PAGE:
updated 9/22/2007 8:06:51 PM ET 2007-09-23T00:06:51

The Florida Democratic Party will stick with a Jan. 29 presidential primary even if it means losing all its nominating convention delegates, a party source said Saturday.

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The Democratic National Committee gave the state party until Sept. 29 to come up with an alternative delegate selection plan to stay within party rules, such as caucuses or a vote-by-mail primary, but party leadership has rejected that idea.

State party Chairman Karen Thurman, members of the congressional delegation and state legislative leaders were scheduling a news conference Sunday to announce their position. State party staff has been polling executive committee members and determined at least 75 percent support for the early primary, the source said. The source spoke on condition of anonymity because executive committee members were still be notified.

The DNC Rules Committee voted last month to strip Florida of its 210 delegates if the state party held a primary before Feb. 5. Major Democratic presidential candidates have signed a pledge to restrict campaigning in Florida if it violates party rules.

Democratic Party rules say states cannot hold their 2008 primary contests before Feb. 5, except for Iowa on Jan. 14, Nevada on Jan. 19, New Hampshire on Jan. 22 and South Carolina on Jan. 29. Michigan has scheduled a Jan. 15 primary.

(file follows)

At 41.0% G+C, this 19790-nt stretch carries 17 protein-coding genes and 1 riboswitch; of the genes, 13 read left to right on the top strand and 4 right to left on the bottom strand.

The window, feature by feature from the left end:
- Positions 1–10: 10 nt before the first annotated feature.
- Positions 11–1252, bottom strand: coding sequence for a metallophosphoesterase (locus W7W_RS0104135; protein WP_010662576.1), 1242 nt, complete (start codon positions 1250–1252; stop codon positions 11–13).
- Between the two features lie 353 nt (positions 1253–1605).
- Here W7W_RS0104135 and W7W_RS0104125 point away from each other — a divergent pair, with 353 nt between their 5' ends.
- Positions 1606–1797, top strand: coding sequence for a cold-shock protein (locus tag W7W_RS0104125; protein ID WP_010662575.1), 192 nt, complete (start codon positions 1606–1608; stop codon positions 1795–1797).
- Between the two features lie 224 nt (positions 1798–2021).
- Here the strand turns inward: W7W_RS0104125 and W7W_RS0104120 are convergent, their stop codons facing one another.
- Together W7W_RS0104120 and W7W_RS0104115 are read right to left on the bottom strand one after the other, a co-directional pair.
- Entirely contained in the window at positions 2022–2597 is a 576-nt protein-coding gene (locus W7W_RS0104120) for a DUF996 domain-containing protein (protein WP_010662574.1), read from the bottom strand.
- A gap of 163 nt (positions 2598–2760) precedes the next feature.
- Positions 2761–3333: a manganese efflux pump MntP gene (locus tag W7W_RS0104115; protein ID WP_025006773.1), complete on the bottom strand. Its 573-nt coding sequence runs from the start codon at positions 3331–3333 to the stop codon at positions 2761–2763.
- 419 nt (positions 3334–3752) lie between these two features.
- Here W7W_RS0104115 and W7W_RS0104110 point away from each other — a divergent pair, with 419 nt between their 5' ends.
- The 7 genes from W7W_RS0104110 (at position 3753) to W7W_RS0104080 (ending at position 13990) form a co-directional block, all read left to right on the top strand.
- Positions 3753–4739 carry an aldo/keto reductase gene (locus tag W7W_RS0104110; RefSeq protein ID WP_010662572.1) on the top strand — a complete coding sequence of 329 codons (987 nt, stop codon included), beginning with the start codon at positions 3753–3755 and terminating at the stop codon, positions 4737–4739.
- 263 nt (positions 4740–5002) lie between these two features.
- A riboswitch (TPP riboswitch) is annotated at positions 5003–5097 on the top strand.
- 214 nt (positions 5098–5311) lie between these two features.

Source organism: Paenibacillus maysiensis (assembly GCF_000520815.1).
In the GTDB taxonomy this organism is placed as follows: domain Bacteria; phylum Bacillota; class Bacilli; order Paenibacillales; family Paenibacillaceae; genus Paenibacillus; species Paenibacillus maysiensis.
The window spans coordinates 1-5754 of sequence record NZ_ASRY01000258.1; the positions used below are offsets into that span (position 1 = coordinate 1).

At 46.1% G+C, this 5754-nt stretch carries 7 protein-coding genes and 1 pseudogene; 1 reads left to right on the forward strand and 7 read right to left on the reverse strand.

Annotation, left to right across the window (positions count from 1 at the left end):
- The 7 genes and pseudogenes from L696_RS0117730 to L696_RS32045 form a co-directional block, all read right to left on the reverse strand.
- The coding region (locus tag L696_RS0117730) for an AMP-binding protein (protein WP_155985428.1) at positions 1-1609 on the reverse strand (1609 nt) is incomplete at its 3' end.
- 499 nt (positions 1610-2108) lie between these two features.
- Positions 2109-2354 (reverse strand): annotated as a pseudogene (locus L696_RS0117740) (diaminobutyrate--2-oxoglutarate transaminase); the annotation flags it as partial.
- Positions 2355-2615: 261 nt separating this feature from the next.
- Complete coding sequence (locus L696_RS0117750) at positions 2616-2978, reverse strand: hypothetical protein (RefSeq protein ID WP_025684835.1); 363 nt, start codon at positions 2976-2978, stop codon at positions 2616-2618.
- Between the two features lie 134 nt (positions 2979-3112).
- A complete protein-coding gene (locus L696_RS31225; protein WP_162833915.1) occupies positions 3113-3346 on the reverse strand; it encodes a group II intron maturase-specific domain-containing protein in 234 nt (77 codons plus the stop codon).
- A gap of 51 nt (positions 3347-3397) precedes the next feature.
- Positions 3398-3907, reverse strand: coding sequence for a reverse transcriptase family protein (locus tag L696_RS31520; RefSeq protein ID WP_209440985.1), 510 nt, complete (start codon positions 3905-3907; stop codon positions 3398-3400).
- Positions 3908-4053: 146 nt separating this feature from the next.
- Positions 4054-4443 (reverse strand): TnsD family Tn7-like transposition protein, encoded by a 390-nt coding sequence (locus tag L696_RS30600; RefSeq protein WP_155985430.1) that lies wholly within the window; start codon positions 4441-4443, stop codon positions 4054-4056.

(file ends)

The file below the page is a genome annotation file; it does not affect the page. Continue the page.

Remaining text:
Florida's Republican Legislature voted last spring to set the Jan. 29 primary date, and Republican Gov. Charlie Crist signed it into law. In June, the state Democratic Party voted to go along with the date, saying it was the best chance to get as many people involved in the process as possible. It reaffirmed the vote in August.

One week before 25 states go to polls
Even though Florida won't have delegates at the nominating convention, party leaders felt that the Jan. 29 date will let the rest of the country know whom the state supports one week before an expected 25 states go to the polls, including big prizes like California and New York.

Also, Florida will vote on a constitutional amendment during its primary election that could significantly cut property taxes. Democratic party leaders felt pushing their delegate selection plan past Feb. 5 would have affected turnout in the ballot question.

Florida Republicans back a Jan. 29 primary, knowing that the national party could strip the state of half its delegates.

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